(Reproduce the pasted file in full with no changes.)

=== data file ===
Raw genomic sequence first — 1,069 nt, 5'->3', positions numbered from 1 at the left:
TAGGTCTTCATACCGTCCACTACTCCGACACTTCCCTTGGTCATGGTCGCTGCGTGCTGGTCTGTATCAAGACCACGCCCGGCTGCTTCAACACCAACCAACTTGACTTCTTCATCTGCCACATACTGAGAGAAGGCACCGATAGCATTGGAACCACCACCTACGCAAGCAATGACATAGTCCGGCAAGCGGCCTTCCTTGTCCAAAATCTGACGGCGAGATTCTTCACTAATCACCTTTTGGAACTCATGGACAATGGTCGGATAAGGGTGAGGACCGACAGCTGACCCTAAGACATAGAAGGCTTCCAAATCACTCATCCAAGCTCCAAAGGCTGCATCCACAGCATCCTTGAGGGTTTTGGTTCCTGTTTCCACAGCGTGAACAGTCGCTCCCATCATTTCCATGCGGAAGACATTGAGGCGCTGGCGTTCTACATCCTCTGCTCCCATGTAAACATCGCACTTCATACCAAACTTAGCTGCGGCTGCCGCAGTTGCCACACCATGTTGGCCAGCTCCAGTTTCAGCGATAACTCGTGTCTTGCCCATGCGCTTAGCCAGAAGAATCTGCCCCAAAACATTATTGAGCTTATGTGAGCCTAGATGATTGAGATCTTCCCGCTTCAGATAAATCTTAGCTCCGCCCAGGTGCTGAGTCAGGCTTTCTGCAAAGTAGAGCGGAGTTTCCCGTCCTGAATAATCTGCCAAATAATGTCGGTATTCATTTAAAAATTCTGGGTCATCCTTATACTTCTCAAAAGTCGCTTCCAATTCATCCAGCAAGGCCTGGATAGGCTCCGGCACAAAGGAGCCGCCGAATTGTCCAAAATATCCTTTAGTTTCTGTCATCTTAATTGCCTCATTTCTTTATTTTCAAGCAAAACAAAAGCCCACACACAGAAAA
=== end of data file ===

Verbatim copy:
Raw genomic sequence first — 1,069 nt, 5'->3', positions numbered from 1 at the left:
TAGGTCTTCATACCGTCCACTACTCCGACACTTCCCTTGGTCATGGTCGCTGCGTGCTGGTCTGTATCAAGACCACGCCCGGCTGCTTCAACACCAACCAACTTGACTTCTTCATCTGCCACATACTGAGAGAAGGCACCGATAGCATTGGAACCACCACCTACGCAAGCAATGACATAGTCCGGCAAGCGGCCTTCCTTGTCCAAAATCTGACGGCGAGATTCTTCACTAATCACCTTTTGGAACTCATGGACAATGGTCGGATAAGGGTGAGGACCGACAGCTGACCCTAAGACATAGAAGGCTTCCAAATCACTCATCCAAGCTCCAAAGGCTGCATCCACAGCATCCTTGAGGGTTTTGGTTCCTGTTTCCACAGCGTGAACAGTCGCTCCCATCATTTCCATGCGGAAGACATTGAGGCGCTGGCGTTCTACATCCTCTGCTCCCATGTAAACATCGCACTTCATACCAAACTTAGCTGCGGCTGCCGCAGTTGCCACACCATGTTGGCCAGCTCCAGTTTCAGCGATAACTCGTGTCTTGCCCATGCGCTTAGCCAGAAGAATCTGCCCCAAAACATTATTGAGCTTATGTGAGCCTAGATGATTGAGATCTTCCCGCTTCAGATAAATCTTAGCTCCGCCCAGGTGCTGAGTCAGGCTTTCTGCAAAGTAGAGCGGAGTTTCCCGTCCTGAATAATCTGCCAAATAATGTCGGTATTCATTTAAAAATTCTGGGTCATCCTTATACTTCTCAAAAGTCGCTTCCAATTCATCCAGCAAGGCCTGGATAGGCTCCGGCACAAAGGAGCCGCCGAATTGTCCAAAATATCCTTTAGTTTCTGTCATCTTAATTGCCTCATTTCTTTATTTTCAAGCAAAACAAAAGCCCACACACAGAAAA